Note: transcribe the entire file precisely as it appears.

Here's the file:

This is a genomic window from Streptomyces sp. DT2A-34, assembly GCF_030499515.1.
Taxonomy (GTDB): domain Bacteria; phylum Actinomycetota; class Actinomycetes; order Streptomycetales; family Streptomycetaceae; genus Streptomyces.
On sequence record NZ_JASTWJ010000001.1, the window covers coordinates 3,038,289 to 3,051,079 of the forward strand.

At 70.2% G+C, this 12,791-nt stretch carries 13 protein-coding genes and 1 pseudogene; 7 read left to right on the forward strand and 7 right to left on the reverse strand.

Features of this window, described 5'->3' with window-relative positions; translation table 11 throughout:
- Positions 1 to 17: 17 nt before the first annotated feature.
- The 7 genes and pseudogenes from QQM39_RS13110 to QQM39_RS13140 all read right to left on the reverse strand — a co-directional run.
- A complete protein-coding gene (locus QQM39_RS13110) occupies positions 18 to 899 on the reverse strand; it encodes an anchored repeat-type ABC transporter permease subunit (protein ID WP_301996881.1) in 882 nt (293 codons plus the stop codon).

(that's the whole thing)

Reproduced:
This is a genomic window from Streptomyces sp. DT2A-34, assembly GCF_030499515.1.
Taxonomy (GTDB): domain Bacteria; phylum Actinomycetota; class Actinomycetes; order Streptomycetales; family Streptomycetaceae; genus Streptomyces.
On sequence record NZ_JASTWJ010000001.1, the window covers coordinates 3,038,289 to 3,051,079 of the forward strand.

At 70.2% G+C, this 12,791-nt stretch carries 13 protein-coding genes and 1 pseudogene; 7 read left to right on the forward strand and 7 right to left on the reverse strand.

Features of this window, described 5'->3' with window-relative positions; translation table 11 throughout:
- Positions 1 to 17: 17 nt before the first annotated feature.
- The 7 genes and pseudogenes from QQM39_RS13110 to QQM39_RS13140 all read right to left on the reverse strand — a co-directional run.
- A complete protein-coding gene (locus QQM39_RS13110) occupies positions 18 to 899 on the reverse strand; it encodes an anchored repeat-type ABC transporter permease subunit (protein ID WP_301996881.1) in 882 nt (293 codons plus the stop codon).